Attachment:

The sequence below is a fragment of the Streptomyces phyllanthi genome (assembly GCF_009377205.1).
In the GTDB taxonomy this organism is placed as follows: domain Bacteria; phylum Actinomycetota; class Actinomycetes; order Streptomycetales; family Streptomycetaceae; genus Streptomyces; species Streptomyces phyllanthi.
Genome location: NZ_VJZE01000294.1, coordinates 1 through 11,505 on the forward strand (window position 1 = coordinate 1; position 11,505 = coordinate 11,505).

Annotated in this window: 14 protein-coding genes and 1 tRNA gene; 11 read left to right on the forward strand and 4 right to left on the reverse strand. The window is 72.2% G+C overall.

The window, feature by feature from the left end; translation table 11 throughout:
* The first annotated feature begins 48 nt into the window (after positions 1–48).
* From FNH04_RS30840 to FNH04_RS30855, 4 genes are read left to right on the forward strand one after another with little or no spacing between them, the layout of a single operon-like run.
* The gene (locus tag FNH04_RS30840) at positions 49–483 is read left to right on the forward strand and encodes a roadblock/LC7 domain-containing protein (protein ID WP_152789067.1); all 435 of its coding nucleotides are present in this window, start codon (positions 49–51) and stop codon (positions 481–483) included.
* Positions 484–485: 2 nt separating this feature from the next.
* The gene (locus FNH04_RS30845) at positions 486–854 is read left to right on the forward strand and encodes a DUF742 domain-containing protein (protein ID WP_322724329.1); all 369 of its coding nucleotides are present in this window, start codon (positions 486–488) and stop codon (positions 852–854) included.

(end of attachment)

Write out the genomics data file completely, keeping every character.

The sequence below is a fragment of the Streptomyces phyllanthi genome (assembly GCF_009377205.1).
In the GTDB taxonomy this organism is placed as follows: domain Bacteria; phylum Actinomycetota; class Actinomycetes; order Streptomycetales; family Streptomycetaceae; genus Streptomyces; species Streptomyces phyllanthi.
Genome location: NZ_VJZE01000294.1, coordinates 1 through 11,505 on the forward strand (window position 1 = coordinate 1; position 11,505 = coordinate 11,505).

Annotated in this window: 14 protein-coding genes and 1 tRNA gene; 11 read left to right on the forward strand and 4 right to left on the reverse strand. The window is 72.2% G+C overall.

The window, feature by feature from the left end; translation table 11 throughout:
* The first annotated feature begins 48 nt into the window (after positions 1–48).
* From FNH04_RS30840 to FNH04_RS30855, 4 genes are read left to right on the forward strand one after another with little or no spacing between them, the layout of a single operon-like run.
* The gene (locus tag FNH04_RS30840) at positions 49–483 is read left to right on the forward strand and encodes a roadblock/LC7 domain-containing protein (protein ID WP_152789067.1); all 435 of its coding nucleotides are present in this window, start codon (positions 49–51) and stop codon (positions 481–483) included.
* Positions 484–485: 2 nt separating this feature from the next.
* The gene (locus FNH04_RS30845) at positions 486–854 is read left to right on the forward strand and encodes a DUF742 domain-containing protein (protein ID WP_322724329.1); all 369 of its coding nucleotides are present in this window, start codon (positions 486–488) and stop codon (positions 852–854) included.